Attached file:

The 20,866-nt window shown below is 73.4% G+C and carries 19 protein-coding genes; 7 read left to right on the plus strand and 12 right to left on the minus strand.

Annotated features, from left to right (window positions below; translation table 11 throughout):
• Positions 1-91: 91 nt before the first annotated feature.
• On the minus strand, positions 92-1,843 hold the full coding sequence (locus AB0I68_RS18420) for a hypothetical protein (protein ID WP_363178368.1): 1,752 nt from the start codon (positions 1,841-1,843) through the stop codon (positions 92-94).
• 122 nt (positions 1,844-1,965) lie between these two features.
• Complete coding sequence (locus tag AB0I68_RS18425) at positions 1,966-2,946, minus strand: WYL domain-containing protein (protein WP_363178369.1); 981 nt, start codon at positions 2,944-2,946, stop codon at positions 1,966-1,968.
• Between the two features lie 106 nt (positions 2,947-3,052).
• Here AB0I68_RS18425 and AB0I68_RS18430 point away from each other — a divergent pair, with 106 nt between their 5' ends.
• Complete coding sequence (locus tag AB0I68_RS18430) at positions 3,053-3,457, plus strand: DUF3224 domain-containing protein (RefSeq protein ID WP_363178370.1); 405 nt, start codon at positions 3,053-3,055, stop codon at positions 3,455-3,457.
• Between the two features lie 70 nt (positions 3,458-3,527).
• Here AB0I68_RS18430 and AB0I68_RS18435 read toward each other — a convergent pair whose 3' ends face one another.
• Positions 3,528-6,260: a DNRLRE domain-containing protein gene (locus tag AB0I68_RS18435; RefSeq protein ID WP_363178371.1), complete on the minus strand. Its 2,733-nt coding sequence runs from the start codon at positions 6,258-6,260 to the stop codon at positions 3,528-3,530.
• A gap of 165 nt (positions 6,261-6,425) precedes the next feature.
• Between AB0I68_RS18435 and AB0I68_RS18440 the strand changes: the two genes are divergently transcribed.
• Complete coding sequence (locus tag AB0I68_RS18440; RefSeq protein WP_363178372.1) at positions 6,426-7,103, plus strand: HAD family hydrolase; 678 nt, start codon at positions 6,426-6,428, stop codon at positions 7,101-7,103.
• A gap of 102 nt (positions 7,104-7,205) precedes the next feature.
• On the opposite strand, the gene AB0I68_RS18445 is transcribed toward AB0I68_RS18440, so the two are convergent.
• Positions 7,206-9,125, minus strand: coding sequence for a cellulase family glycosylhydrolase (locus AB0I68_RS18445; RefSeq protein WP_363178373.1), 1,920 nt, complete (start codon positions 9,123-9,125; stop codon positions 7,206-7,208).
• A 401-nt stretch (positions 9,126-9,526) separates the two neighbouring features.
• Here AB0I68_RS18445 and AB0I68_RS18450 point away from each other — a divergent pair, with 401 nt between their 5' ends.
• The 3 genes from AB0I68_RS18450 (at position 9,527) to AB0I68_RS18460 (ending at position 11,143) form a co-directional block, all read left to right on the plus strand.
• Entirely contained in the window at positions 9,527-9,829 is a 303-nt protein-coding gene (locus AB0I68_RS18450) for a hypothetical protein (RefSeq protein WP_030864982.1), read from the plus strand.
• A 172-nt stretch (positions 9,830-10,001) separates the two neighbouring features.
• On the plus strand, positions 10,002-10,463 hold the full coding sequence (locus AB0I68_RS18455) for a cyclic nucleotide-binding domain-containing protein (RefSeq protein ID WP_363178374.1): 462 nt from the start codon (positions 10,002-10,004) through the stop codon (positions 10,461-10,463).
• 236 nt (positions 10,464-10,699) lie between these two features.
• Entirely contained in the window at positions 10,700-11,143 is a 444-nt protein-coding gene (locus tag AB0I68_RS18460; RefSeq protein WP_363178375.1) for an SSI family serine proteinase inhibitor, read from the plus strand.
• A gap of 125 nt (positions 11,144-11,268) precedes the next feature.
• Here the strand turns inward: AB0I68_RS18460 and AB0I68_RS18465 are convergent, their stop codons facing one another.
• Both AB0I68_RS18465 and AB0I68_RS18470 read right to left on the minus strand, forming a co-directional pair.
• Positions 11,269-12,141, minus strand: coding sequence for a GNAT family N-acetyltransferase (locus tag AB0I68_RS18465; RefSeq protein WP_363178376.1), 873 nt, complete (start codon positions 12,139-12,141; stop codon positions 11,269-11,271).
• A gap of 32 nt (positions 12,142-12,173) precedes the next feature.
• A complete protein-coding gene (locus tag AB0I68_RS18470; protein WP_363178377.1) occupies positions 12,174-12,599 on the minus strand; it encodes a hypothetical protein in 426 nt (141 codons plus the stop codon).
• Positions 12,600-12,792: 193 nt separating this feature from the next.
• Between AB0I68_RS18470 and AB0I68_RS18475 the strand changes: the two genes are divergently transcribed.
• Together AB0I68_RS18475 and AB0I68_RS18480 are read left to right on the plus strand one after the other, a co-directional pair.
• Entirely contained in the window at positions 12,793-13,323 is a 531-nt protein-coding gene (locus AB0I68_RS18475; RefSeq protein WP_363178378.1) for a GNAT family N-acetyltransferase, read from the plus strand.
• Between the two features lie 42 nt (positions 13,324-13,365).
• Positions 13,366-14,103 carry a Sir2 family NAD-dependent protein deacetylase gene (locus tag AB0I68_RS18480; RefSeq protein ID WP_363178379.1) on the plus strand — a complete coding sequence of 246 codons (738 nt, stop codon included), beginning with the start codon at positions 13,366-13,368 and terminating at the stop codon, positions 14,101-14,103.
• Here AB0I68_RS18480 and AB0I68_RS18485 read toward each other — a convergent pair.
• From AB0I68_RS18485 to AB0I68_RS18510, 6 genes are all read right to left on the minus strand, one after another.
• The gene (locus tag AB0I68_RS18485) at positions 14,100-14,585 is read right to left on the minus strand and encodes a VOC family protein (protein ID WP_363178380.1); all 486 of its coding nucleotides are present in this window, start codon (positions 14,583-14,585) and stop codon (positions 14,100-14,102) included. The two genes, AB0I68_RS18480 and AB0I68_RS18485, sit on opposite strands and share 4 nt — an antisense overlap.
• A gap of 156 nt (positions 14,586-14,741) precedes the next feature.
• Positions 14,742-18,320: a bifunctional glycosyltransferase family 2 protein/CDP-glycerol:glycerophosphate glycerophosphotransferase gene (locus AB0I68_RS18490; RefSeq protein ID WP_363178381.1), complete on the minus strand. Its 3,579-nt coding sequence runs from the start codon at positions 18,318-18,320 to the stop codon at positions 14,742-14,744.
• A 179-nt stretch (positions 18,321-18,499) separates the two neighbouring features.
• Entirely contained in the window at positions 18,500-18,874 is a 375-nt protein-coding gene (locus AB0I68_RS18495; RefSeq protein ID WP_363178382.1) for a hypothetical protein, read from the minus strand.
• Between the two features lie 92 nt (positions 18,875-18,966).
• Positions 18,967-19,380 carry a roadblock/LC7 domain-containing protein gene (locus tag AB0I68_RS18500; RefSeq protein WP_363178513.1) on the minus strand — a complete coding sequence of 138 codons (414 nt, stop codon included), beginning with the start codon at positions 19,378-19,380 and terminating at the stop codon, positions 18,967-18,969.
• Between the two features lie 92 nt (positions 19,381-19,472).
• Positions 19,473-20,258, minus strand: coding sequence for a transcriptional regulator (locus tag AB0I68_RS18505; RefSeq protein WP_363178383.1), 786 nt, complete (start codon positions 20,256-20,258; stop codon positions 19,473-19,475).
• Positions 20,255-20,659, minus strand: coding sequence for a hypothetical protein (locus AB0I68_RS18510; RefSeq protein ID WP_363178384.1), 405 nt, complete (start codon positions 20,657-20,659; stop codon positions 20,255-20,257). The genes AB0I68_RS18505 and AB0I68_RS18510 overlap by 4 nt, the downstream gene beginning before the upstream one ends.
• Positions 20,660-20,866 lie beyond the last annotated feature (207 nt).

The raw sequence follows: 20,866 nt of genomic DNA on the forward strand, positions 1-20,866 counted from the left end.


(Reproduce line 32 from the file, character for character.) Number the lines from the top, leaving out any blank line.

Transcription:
• A complete protein-coding gene (locus tag AB0I68_RS18470; protein WP_363178377.1) occupies positions 12,174-12,599 on the minus strand; it encodes a hypothetical protein in 426 nt (141 codons plus the stop codon).